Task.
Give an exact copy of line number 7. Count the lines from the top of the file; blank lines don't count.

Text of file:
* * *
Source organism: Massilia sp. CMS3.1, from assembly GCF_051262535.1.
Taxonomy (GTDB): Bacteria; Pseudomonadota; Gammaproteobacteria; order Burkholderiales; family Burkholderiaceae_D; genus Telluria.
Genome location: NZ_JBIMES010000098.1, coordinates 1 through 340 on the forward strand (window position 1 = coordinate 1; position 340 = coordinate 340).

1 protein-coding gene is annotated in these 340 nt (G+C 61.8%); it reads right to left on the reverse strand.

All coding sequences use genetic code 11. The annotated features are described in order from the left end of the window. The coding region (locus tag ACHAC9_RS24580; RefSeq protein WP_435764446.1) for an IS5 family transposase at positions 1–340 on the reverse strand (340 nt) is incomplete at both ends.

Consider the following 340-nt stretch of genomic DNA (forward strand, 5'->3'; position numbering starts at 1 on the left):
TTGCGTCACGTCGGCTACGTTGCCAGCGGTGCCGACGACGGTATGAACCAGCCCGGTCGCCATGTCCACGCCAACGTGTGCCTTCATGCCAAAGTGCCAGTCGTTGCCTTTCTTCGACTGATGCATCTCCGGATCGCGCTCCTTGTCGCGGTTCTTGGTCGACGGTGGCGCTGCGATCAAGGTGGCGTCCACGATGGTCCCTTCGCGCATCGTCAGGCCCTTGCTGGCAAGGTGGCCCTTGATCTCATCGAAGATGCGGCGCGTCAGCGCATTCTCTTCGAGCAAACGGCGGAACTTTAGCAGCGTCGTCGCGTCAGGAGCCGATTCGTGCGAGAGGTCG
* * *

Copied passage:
TTGCGTCACGTCGGCTACGTTGCCAGCGGTGCCGACGACGGTATGAACCAGCCCGGTCGCCATGTCCACGCCAACGTGTGCCTTCATGCCAAAGTGCCAGTCGTTGCCTTTCTTCGACTGATGCATCTCCGGATCGCGCTCCTTGTCGCGGTTCTTGGTCGACGGTGGCGCTGCGATCAAGGTGGCGTCCACGATGGTCCCTTCGCGCATCGTCAGGCCCTTGCTGGCAAGGTGGCCCTTGATCTCATCGAAGATGCGGCGCGTCAGCGCATTCTCTTCGAGCAAACGGCGGAACTTTAGCAGCGTCGTCGCGTCAGGAGCCGATTCGTGCGAGAGGTCG